I was struck by some sort of disbelief upon meeting the nomad philosopher minimalist. He’d waited for a few hours for my arrival to Amit‘s house in Daytona beach, wearing his minimal running shoes he’d written about 5 odd months prior, his one outfit of clothing and his small backpack of belongings. This wasn’t a minimal pissing contest (as I’d clearly lost with my 16kg of backpack) but this was for me a confirmation that there are genuine people who write online, whose ideas and conversation in person actually go above and beyond what they write about.
Our nomad minimalist could have released a few eBooks and hundreds of essays on minimalism, self promoted himself to the nines and personified ‘the’ minimalist, but all of that effort doesn’t seem very minimal.
What our nomad minimalist (and most of the authentic humble mass) lacks in marketing or hard sales, he makes up for in authenticity. If you skimmed over the introduction to this blog post in part one I’d recommend reading Raam’s income ethics series as a starting point. You can then confirm some authenticity for yourself by browsing his blog archives of the past 10 years.
Charity Water: Happy Birthday Ben
Ben is guest starring in this post as his charity water birthday present seems to highlight how fickle and faux-fame social media can be. Ben is one of the only honest people online who is clear about being an internet marketer. As a side activity and completely unrelated to how he earns an income online, he writes about his move to Spain, language learning and other hiccups at liferapture.com.
Ben has 3,016 twitter followers, 369 facebook friends and his blog life rapture has a good few subscribers. As the young buck is turning 24 later this month he’s raising money via charity water.
Charity Water is a non-profit organization bringing clean, safe drinking water to people in developing countries. 100% of all public donations directly fund water projects. A great cause, very transparent and in this consumer world, quite a nice birthday alternative to an amazon wish list. To stick to the birthday theme, Ben is asking for a donation in multiples if $24, being 24 years since the stalk dropped him down the chimney.
Of his 3,385 social media connections, do you care to guess as to how many donations have been received?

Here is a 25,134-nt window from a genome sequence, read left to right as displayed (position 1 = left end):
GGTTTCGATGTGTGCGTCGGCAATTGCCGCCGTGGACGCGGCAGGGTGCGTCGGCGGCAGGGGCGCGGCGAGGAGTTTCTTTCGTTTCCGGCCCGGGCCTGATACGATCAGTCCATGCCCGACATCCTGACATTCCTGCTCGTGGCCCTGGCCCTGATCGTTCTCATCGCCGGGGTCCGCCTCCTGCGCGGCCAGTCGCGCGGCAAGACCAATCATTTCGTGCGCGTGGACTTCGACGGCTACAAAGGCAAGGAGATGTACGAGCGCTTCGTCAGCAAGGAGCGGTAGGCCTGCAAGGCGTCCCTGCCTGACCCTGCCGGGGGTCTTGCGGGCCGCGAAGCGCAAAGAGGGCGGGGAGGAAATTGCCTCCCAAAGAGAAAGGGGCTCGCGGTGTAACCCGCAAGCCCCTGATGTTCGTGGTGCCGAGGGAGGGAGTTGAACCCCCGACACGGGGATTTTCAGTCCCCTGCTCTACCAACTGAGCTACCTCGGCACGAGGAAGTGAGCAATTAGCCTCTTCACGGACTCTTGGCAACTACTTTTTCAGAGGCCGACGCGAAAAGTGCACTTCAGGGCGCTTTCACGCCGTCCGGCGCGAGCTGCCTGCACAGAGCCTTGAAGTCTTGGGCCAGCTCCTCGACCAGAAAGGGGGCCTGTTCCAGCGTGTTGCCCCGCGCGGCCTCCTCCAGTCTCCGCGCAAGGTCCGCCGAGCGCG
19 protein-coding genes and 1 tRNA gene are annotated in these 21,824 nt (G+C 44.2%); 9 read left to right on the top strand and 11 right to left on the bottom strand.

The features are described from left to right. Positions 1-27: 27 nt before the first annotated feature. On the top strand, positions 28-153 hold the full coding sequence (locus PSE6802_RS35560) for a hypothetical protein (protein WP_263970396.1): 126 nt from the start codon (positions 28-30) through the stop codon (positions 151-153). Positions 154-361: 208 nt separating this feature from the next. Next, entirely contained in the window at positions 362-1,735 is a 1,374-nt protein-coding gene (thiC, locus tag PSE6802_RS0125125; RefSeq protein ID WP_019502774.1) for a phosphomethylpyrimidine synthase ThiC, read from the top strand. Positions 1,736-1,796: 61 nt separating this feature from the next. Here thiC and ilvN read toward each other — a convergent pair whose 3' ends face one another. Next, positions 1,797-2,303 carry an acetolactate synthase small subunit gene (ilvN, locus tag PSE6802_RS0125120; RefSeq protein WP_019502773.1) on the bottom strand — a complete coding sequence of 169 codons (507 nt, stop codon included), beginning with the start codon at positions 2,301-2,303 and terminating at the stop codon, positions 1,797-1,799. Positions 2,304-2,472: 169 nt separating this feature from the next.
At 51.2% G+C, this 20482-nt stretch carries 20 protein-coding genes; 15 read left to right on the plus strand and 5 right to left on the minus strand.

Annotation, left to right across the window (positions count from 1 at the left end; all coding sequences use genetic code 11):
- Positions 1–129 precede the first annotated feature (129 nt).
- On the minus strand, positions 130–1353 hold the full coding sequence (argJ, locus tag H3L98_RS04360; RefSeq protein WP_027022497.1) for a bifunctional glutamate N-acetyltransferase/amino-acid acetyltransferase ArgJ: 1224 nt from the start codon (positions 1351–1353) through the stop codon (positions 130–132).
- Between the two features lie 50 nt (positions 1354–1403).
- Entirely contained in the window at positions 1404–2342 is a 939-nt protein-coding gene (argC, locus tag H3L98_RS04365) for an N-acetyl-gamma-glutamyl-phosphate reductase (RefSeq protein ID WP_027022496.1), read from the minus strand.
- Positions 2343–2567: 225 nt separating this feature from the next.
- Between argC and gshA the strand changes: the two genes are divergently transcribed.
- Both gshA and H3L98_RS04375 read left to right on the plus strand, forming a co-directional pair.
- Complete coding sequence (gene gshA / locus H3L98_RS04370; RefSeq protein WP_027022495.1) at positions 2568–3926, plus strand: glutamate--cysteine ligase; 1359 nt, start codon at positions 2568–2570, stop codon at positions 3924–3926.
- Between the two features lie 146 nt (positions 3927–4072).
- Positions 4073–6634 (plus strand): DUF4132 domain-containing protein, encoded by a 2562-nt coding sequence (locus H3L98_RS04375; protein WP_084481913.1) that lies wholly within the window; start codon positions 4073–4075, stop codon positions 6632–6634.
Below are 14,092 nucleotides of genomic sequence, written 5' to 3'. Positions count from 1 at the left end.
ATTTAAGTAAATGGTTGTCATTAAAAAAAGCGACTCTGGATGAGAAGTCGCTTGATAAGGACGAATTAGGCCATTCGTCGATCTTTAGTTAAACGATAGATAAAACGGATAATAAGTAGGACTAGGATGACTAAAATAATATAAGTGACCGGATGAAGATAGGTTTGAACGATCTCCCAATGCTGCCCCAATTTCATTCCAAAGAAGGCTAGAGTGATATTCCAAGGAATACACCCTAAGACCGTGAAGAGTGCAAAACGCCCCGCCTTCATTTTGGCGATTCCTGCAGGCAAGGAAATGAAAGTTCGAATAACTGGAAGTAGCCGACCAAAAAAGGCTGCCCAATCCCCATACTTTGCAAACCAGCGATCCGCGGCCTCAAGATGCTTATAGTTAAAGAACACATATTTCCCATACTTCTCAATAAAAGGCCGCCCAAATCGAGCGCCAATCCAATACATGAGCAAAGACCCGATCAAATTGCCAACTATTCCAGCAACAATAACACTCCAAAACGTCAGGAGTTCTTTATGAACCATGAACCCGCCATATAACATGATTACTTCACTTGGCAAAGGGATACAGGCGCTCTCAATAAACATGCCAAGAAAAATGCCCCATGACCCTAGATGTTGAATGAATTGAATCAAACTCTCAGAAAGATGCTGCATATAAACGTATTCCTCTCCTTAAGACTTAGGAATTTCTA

That’s 0.12% percent for those of you playing at home.
Social media followers, friends, subscribers, affiliates, klout scores etc don’t mean a thing when people have to pull their fingers out of their metaphorical backsides and do something tangible. Action speaks louder than words, or in the online world, retweets and Facebook likes. If you’d like to increase the 0.12% figure you can donate here.
This (Authentic) Idiot
I don’t plan on deriving an income online via a social media presence or blog. This affords me a certain freedom and means I’m not dictated by a brand I’m trying portray, retweeting every piece of garbage written by today’s popular blogger, along with giving me the luxury of occasionally waging war on bullshit.
While I try my best to encourage the detractors and some critical thinking online, I’m genuine. Risk arrest & trespass in abandoned buildings? Lead the way. Campaign passionately about Occupy Wallstreet, i’ll be silly enough to send you the money to go and protest. Arrange your own photoshoot posing naked with your macbook, you better believe I’ll be silly enough to photoshop my head on there. Fancy a coffee in the heartland of Brazil, i’ll be silly enough to fly there. Release a good quality high content book but don’t have a slimey marketing bone in your body? You better believe I’ll by ten copies.
Focus on your 0.12%.
- Travelling ‘through’ a country versus travelling ‘to’ a country is a huge point to consider. ↩
- On travel to Syria, firstly I’d question why you’re visiting Syria. ↩
- The 72 hour sale is an internet bundle sale that lasts for 72 hours and primarily consists of eBooks produced by internet marketers ranging from anything to reclaiming your dreams to waking up early. http://only72.com/ ↩